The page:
This is an ideal career for a creative and visionary thinker. The Artistic Director provides overall artistic leadership of an arts company to ensure every production is of the highest artistic standard.
An Artistic Director is usually found in a large performing arts organisation. Often it is coupled with the role of Music Director in smaller companies. The Music Director is in charge of the musical quality of the company, such as a symphony orchestra, choir, theatre, or the musical component of a film or television show.
The range of responsibilities of an Artistic Director is broad and varied, and depends on the company size and the nature of its productions. In a small theatre company, you may do everything from selecting the play to sitting on the audition panel to directing rehearsals. An Artistic or Music Director working in television may be responsible for teaching the in-house musicians within a short period of time and overseeing their performance.
As the Artistic Director of an orchestra you focus on music selection for concert programs, the appointment of conductors, soloists and orchestra members. You are also involved in the orchestra’s partnerships with businesses, and other performance arts organisations.
Working in the creative industry usually means working long and irregular hours. Until a production is complete, it will consume most of your energy and spare time. However, it is a crucial role in the preparation of a production and experiencing the final product is incredibly satisfying and fulfilling.
What you do every day
An orchestra’s Artistic Director selects concert programs, conductors, national and international soloists and liaises with guest artists. You will also decide on fees and schedule requirements for the programs. Your artistic activities will involve:
- auditioning musicians
- developing the arrangements of musical pieces
- consulting with the Managing Director
- scheduling and attending rehearsals
- spending one-on-one time with individual musicians and
- possibly conducting the performance.
If you are the Artistic Director of an orchestra you will spend each day listening to your performers, analysing the sound, and then perfecting the orchestra’s interpretation of the arrangement.
You work with other arts organisations, arrange productions with partners and cultivate sponsorships.
There are no set hours for the work of an Artistic Director. Your daily schedule is just as likely to go from 9am-5pm as it is from 7am-11pm. Weekend work is to be expected. If you work in schools you will have more predictable hours of work, although after school rehearsals will be expected.
Personality that best fits this career
Overall, Artistic Directors need to have a strong comprehension of both business and music, and a range of skills and music styles. You need a commercial appreciation of the production, As well as the ability to read music, know the role of each instrument, and understand tempo, style and voice work. Not only must you have stamina to perform in peak condition, self-confidence, motivation and dedication, but you must inspire others, and be able to handle problems that arise during the production process. You need to be able to keep a cool head under stress and meet deadlines.
The best Artistic/Music Directors also have good communication skills along with a creative way of thinking. They are also visionary people, always thinking of the next brilliant musical number. As you are constantly overseeing people in various areas of a production, you need to communicate easily and effectively. If you are not consulting with the director or composer, then you will be rehearsing with musicians and vocalists. The musicians must be able to understand your directions, and you need to recognise when they are facing performance challenges. You are also in constant communication with your production team. Without these skills a performance cannot be guaranteed success.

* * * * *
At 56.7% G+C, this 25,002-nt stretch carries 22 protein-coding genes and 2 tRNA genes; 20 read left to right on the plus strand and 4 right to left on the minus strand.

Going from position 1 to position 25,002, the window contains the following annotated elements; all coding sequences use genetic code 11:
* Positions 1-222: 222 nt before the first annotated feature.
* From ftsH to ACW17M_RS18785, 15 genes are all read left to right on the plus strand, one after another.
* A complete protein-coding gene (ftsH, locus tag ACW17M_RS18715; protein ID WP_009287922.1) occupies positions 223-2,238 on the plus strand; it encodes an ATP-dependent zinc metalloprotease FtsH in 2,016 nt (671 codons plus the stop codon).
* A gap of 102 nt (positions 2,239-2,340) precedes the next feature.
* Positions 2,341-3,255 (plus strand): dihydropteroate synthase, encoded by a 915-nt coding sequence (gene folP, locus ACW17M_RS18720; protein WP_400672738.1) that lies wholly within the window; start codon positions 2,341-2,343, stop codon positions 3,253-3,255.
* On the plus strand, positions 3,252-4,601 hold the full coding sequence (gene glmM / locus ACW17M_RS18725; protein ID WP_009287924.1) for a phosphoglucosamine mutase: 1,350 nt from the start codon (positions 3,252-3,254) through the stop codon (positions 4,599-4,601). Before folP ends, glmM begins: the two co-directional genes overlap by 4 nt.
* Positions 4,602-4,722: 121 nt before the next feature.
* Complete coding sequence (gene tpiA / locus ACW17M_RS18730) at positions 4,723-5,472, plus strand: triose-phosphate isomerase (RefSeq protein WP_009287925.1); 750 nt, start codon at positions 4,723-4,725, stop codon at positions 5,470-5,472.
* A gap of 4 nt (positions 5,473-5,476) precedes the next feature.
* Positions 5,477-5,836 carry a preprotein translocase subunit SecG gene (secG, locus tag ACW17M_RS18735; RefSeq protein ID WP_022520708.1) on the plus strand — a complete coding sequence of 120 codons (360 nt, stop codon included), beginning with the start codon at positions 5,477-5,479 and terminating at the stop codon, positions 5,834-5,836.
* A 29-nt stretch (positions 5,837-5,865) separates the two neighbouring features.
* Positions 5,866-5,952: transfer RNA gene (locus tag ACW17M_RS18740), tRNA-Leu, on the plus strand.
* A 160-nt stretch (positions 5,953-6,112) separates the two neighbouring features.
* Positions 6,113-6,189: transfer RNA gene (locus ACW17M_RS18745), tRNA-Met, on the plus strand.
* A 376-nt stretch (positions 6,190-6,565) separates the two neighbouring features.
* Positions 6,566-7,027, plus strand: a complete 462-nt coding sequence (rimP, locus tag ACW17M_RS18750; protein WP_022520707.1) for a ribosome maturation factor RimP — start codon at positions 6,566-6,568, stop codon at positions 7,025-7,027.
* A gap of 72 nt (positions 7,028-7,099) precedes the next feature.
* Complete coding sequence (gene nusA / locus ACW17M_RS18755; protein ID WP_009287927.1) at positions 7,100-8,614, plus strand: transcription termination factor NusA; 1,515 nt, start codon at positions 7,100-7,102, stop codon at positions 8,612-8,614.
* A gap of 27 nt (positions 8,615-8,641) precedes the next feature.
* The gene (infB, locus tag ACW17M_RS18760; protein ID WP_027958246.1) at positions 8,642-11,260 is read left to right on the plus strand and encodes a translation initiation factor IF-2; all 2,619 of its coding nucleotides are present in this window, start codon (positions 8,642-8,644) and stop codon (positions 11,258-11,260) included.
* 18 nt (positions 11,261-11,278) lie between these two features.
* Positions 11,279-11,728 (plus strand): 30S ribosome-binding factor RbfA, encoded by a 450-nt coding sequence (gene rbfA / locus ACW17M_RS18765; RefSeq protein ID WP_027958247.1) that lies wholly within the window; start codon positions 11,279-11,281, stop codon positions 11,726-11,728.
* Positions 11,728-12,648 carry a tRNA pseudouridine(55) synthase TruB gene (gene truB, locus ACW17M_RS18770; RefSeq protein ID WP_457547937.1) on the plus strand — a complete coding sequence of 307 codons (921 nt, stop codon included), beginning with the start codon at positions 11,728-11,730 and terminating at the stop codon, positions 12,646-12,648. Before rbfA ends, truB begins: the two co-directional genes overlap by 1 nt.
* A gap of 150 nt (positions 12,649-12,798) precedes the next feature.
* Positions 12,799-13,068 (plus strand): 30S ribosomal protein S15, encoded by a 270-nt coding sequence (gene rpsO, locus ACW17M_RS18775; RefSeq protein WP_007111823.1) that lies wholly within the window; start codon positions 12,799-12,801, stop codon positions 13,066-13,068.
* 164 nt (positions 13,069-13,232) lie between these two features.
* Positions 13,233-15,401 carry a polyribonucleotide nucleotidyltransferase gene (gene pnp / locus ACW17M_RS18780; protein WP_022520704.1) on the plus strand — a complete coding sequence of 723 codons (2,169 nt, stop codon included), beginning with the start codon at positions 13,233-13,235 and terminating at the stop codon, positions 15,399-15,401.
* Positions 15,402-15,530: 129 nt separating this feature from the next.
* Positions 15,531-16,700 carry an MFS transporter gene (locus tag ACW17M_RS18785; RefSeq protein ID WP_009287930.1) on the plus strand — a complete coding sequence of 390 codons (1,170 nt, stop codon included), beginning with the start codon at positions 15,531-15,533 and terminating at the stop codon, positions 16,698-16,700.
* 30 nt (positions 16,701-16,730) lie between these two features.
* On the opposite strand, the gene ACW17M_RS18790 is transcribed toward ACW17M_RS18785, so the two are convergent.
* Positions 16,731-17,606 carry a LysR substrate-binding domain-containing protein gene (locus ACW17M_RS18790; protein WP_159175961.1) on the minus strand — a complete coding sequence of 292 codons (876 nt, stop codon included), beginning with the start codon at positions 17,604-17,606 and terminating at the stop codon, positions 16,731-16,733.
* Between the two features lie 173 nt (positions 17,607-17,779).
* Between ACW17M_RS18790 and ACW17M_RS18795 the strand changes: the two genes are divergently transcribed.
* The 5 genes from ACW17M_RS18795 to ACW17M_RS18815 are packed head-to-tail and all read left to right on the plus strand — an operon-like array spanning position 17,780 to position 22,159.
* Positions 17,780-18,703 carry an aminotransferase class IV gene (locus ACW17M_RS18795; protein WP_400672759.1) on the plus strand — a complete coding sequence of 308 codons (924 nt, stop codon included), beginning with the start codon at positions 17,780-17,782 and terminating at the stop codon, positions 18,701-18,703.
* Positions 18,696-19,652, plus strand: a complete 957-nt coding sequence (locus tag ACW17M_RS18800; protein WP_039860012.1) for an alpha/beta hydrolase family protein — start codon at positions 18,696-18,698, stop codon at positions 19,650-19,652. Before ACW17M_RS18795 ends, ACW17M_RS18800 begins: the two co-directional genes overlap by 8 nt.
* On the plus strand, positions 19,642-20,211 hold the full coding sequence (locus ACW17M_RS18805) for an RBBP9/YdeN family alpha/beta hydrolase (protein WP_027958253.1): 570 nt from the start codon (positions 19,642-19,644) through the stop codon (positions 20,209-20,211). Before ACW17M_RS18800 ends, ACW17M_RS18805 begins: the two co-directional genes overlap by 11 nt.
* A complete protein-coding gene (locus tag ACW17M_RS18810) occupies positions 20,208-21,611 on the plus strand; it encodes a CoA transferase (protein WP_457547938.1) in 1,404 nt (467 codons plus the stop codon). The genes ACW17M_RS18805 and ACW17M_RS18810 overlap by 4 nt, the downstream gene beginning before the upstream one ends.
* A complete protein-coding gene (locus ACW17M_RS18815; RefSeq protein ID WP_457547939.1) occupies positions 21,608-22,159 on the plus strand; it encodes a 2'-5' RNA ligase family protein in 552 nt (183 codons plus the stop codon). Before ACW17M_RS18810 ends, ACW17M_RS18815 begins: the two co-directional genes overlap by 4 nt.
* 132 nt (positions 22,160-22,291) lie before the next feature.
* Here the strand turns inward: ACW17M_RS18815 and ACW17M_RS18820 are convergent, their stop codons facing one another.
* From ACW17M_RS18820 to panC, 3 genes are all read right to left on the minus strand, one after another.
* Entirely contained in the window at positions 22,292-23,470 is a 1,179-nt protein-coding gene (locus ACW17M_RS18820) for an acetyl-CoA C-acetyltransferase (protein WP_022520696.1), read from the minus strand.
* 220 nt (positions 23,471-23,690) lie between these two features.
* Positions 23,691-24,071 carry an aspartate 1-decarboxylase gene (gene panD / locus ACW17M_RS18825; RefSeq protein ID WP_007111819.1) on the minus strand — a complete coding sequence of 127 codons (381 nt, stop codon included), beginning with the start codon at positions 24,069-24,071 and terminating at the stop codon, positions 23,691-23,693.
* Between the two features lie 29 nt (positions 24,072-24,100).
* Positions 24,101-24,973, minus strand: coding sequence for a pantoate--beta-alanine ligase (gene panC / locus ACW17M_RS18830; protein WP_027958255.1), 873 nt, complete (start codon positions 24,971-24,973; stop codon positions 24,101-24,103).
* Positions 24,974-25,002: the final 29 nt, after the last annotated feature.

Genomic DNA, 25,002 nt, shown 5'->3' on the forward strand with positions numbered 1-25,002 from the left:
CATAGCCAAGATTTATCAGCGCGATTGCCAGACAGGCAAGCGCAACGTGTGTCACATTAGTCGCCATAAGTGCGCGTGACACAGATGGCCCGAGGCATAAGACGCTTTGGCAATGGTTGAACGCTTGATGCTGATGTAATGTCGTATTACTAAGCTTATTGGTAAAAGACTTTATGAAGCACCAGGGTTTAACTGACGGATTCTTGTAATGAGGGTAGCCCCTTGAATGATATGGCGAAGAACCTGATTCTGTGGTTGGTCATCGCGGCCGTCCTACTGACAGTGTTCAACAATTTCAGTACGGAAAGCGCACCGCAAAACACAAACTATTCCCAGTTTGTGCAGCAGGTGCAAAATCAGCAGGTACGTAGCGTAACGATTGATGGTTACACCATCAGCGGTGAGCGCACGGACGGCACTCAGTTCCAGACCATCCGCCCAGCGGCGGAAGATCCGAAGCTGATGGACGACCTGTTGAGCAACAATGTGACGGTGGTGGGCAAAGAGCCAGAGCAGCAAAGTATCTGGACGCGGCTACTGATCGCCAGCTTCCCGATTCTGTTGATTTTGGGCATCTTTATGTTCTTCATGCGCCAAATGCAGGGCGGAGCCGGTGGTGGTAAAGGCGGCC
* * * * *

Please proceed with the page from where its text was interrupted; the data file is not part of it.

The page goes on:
The ability to work as part of a team is also vital. You will generally report to the director, and work alongside the lighting and sound and stage directors. As supervisor of the team of musicians, you will also need to work efficiently to be of the most value.
Best thing about this career
Being an Artistic/Music Director is an artistically rewarding and commercially satisfying occupation. You may spend months negotiating and scheduling programs; auditioning and arranging; rehearsing and conducting. You may have even gone a fortnight with no sleep and sky-high pressure to meet an impossible deadline. But when you reach the production, there is no limit to the pride you feel with your hard work and creative effort all coming together. The praise and feedback from audience members can often be inspirational. You also tend to keep your mind constantly active and involved in your work, even after rehearsal hours.
Worst thing about this career
Finding a job in the creative industry can be difficult, because you need to be motivated. Many creative jobs are not advertised in mainstream publications, if at all. Job opportunities are more likely to be advertised in niche arts publications or you hear about them from other people. Even when in a job, you will have to be on the lookout for the next job that will support you once your current production is over. Self promotion and building up a large range of contacts within the industry is essential, and can take some time. While there are ongoing positions in creative organisations, like Artistic Director at Orchestra Victoria, many careers will consist of moving from one production to the next with the possibility of jobless periods. Financial security cannot be guaranteed.